Tuesday, September 30, 2008

Unanswered questions

For obvious reasons, the news that Stephen Harper's speech in Parliament on the Iraq War was largely plagiarized from John Howard has been a major topic of discussion today. But let's note a couple more reasons why the Cons' attempt to place responsibility solely with an aide rings hollow at best.

First, Harper himself made reference to Australia's involvement in the Iraq invasion in question period on March 19, 2003. Which obviously suggests that he and his party were paying attention to what Howard was saying at that time.

Second, March 19, 2003 was also the date of George W. Bush's address to the U.S. to push the war. Which, needless to say, would have made for the major story in the U.S. media which Harper considers his preferred source of news.

So both Australia's involvement and the prospect of a broad public speech were surely both well within Harper's contemplation before he delivered his own address to the House of Commons. With that background, is it even faintly plausible that Owen Lippert alone out of the entire Official Opposition and its staff thought to see whether Howard had also delivered any speeches related to the war before Harper's address to Parliament? Or before Harper had the speech reprinted multiple times in the weeks afterward?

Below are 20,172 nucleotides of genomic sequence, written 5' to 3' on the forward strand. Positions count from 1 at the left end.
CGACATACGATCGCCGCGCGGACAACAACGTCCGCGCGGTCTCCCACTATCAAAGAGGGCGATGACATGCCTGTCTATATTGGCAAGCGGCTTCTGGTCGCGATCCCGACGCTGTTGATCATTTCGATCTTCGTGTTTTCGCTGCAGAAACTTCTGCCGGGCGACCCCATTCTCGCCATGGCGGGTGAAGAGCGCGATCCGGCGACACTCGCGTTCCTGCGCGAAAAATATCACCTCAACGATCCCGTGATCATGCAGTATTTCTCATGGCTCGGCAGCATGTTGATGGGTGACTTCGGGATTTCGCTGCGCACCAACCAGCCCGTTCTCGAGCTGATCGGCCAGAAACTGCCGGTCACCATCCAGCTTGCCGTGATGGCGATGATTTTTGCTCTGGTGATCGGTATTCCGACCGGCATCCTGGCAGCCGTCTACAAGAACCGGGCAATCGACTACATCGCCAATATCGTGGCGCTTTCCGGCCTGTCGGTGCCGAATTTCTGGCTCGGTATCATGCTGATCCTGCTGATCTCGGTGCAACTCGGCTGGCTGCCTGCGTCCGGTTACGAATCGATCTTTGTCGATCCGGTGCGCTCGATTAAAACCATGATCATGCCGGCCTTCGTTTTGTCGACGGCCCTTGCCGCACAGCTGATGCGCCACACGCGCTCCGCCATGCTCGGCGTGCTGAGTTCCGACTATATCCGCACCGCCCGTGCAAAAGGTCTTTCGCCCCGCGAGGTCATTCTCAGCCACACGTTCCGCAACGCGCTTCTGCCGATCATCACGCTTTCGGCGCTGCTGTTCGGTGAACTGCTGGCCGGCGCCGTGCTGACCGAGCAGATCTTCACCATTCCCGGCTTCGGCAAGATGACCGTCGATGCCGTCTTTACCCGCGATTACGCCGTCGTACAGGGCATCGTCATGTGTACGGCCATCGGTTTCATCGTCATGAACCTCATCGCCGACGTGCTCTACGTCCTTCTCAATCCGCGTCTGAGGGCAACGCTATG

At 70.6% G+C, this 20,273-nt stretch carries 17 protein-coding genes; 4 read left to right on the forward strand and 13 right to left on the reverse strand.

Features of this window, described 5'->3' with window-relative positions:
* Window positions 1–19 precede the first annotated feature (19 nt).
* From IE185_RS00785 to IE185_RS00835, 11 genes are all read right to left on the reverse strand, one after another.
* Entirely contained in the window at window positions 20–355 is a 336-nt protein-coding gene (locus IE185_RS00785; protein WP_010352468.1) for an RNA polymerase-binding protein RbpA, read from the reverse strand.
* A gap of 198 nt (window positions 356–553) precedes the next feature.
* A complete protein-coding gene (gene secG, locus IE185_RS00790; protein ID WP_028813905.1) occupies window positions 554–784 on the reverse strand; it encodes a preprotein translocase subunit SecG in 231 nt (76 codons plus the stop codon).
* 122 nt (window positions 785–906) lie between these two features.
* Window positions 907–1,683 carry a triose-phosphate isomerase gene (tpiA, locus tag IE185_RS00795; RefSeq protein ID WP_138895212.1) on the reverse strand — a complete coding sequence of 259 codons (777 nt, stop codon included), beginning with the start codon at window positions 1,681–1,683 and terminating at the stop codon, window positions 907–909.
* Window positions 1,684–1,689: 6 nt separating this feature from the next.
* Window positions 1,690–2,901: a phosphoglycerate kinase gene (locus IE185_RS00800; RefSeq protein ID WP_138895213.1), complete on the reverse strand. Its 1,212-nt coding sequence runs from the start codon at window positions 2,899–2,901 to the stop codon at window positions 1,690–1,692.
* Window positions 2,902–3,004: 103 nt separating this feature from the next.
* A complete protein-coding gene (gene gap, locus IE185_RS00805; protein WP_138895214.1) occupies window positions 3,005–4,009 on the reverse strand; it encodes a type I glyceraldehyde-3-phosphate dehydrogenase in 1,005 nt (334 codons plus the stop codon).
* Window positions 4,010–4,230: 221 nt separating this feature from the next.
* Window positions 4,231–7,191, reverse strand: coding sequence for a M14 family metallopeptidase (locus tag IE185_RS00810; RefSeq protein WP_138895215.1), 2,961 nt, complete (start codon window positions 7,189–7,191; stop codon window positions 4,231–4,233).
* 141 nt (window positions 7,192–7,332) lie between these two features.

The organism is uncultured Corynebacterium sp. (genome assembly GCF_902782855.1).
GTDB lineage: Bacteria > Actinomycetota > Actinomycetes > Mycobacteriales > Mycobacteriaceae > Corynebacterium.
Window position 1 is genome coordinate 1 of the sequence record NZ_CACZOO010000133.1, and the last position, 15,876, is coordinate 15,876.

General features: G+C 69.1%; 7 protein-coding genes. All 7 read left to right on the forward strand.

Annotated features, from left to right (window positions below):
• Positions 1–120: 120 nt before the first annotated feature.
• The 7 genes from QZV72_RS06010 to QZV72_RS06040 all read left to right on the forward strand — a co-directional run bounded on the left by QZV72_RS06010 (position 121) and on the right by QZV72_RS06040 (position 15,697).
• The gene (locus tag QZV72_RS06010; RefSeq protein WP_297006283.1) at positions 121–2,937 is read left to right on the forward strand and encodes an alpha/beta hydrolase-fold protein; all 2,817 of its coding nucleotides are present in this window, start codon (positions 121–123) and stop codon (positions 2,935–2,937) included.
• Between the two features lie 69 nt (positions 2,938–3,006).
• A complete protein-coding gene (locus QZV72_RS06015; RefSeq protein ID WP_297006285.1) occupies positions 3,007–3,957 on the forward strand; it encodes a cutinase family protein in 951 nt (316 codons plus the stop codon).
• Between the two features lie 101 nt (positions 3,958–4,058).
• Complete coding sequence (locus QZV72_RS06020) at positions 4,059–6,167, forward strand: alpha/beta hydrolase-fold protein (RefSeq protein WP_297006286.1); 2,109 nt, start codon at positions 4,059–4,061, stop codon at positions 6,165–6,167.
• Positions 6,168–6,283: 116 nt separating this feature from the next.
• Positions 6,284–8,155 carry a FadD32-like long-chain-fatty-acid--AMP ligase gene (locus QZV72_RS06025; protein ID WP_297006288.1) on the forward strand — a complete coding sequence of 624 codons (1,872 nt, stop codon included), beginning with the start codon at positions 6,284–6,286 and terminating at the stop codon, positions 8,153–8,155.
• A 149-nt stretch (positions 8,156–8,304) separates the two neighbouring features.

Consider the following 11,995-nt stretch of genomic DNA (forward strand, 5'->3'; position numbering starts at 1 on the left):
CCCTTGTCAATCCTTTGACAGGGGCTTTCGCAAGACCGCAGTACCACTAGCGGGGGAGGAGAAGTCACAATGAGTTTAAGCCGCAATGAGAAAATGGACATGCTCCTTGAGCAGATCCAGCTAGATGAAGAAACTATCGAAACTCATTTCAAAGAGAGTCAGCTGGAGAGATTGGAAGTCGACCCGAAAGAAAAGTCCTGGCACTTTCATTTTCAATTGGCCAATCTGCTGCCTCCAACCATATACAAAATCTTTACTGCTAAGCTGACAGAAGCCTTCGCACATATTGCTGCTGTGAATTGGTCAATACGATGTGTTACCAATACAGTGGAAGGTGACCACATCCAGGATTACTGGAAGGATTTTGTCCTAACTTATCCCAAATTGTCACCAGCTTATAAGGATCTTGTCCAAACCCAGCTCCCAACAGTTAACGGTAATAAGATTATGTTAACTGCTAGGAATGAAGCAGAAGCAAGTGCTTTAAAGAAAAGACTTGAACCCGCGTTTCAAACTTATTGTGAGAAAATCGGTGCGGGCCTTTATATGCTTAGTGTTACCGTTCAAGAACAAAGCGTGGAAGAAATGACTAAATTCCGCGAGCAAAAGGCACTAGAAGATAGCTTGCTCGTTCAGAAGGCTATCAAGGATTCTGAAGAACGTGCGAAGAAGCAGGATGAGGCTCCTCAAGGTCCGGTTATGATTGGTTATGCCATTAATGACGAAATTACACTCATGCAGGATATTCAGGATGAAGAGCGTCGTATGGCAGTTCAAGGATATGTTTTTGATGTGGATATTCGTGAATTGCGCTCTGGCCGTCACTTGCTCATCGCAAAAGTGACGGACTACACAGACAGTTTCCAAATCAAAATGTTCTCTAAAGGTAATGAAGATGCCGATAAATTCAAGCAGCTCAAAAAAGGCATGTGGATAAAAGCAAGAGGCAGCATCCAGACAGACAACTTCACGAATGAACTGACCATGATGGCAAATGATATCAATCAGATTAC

Of course, it would be difficult at the best of times to figure out who else may have had knowledge of the plagiarism - and may be virtually impossible when the culprits are members of a party notorious for closing ranks rather than answering honestly when faced with damaging accusations. But the fact that Lippert has attempted to take all the blame personally looks highly suspect. And the more the Cons try to plead ignorance on behalf of everybody else within their party, the more reason there may be for suspicion that Harper himself was among those who's being protected from responsibility.

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